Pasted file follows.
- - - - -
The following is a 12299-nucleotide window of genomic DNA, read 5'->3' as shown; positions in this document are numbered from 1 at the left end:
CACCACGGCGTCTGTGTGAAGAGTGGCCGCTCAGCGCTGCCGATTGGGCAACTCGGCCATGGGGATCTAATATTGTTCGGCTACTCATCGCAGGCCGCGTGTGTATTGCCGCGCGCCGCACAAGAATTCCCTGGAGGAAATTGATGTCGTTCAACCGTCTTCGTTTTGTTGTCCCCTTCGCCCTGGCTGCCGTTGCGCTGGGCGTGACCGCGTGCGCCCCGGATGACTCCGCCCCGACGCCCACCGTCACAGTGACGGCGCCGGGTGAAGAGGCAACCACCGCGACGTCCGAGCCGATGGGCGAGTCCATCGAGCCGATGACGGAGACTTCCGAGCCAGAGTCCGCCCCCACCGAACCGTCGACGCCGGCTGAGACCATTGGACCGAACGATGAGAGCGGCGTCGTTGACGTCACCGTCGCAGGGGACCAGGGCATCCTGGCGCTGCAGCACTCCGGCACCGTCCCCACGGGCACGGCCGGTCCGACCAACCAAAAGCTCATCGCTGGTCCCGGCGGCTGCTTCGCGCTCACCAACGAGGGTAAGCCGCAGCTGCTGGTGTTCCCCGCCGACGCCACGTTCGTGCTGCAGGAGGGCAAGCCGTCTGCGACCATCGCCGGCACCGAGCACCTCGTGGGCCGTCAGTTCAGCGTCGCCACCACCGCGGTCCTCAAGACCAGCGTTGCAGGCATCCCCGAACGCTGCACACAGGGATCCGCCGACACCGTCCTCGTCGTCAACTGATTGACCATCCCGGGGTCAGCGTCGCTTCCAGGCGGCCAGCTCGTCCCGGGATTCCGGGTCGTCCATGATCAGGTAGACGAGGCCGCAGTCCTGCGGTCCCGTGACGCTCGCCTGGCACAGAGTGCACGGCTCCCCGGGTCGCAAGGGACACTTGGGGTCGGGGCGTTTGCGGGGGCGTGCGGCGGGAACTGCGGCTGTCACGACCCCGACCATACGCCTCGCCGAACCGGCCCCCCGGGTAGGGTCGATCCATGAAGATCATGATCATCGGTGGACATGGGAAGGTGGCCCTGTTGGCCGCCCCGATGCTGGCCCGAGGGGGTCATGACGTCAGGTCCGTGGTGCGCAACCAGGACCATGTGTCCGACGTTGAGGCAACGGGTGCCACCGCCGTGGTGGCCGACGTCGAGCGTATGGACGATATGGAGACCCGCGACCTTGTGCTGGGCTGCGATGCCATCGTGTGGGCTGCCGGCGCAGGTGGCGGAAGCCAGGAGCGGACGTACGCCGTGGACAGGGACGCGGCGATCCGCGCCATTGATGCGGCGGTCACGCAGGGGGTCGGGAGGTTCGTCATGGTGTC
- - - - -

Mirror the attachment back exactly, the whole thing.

The following is a 12299-nucleotide window of genomic DNA, read 5'->3' as shown; positions in this document are numbered from 1 at the left end:
CACCACGGCGTCTGTGTGAAGAGTGGCCGCTCAGCGCTGCCGATTGGGCAACTCGGCCATGGGGATCTAATATTGTTCGGCTACTCATCGCAGGCCGCGTGTGTATTGCCGCGCGCCGCACAAGAATTCCCTGGAGGAAATTGATGTCGTTCAACCGTCTTCGTTTTGTTGTCCCCTTCGCCCTGGCTGCCGTTGCGCTGGGCGTGACCGCGTGCGCCCCGGATGACTCCGCCCCGACGCCCACCGTCACAGTGACGGCGCCGGGTGAAGAGGCAACCACCGCGACGTCCGAGCCGATGGGCGAGTCCATCGAGCCGATGACGGAGACTTCCGAGCCAGAGTCCGCCCCCACCGAACCGTCGACGCCGGCTGAGACCATTGGACCGAACGATGAGAGCGGCGTCGTTGACGTCACCGTCGCAGGGGACCAGGGCATCCTGGCGCTGCAGCACTCCGGCACCGTCCCCACGGGCACGGCCGGTCCGACCAACCAAAAGCTCATCGCTGGTCCCGGCGGCTGCTTCGCGCTCACCAACGAGGGTAAGCCGCAGCTGCTGGTGTTCCCCGCCGACGCCACGTTCGTGCTGCAGGAGGGCAAGCCGTCTGCGACCATCGCCGGCACCGAGCACCTCGTGGGCCGTCAGTTCAGCGTCGCCACCACCGCGGTCCTCAAGACCAGCGTTGCAGGCATCCCCGAACGCTGCACACAGGGATCCGCCGACACCGTCCTCGTCGTCAACTGATTGACCATCCCGGGGTCAGCGTCGCTTCCAGGCGGCCAGCTCGTCCCGGGATTCCGGGTCGTCCATGATCAGGTAGACGAGGCCGCAGTCCTGCGGTCCCGTGACGCTCGCCTGGCACAGAGTGCACGGCTCCCCGGGTCGCAAGGGACACTTGGGGTCGGGGCGTTTGCGGGGGCGTGCGGCGGGAACTGCGGCTGTCACGACCCCGACCATACGCCTCGCCGAACCGGCCCCCCGGGTAGGGTCGATCCATGAAGATCATGATCATCGGTGGACATGGGAAGGTGGCCCTGTTGGCCGCCCCGATGCTGGCCCGAGGGGGTCATGACGTCAGGTCCGTGGTGCGCAACCAGGACCATGTGTCCGACGTTGAGGCAACGGGTGCCACCGCCGTGGTGGCCGACGTCGAGCGTATGGACGATATGGAGACCCGCGACCTTGTGCTGGGCTGCGATGCCATCGTGTGGGCTGCCGGCGCAGGTGGCGGAAGCCAGGAGCGGACGTACGCCGTGGACAGGGACGCGGCGATCCGCGCCATTGATGCGGCGGTCACGCAGGGGGTCGGGAGGTTCGTCATGGTGTC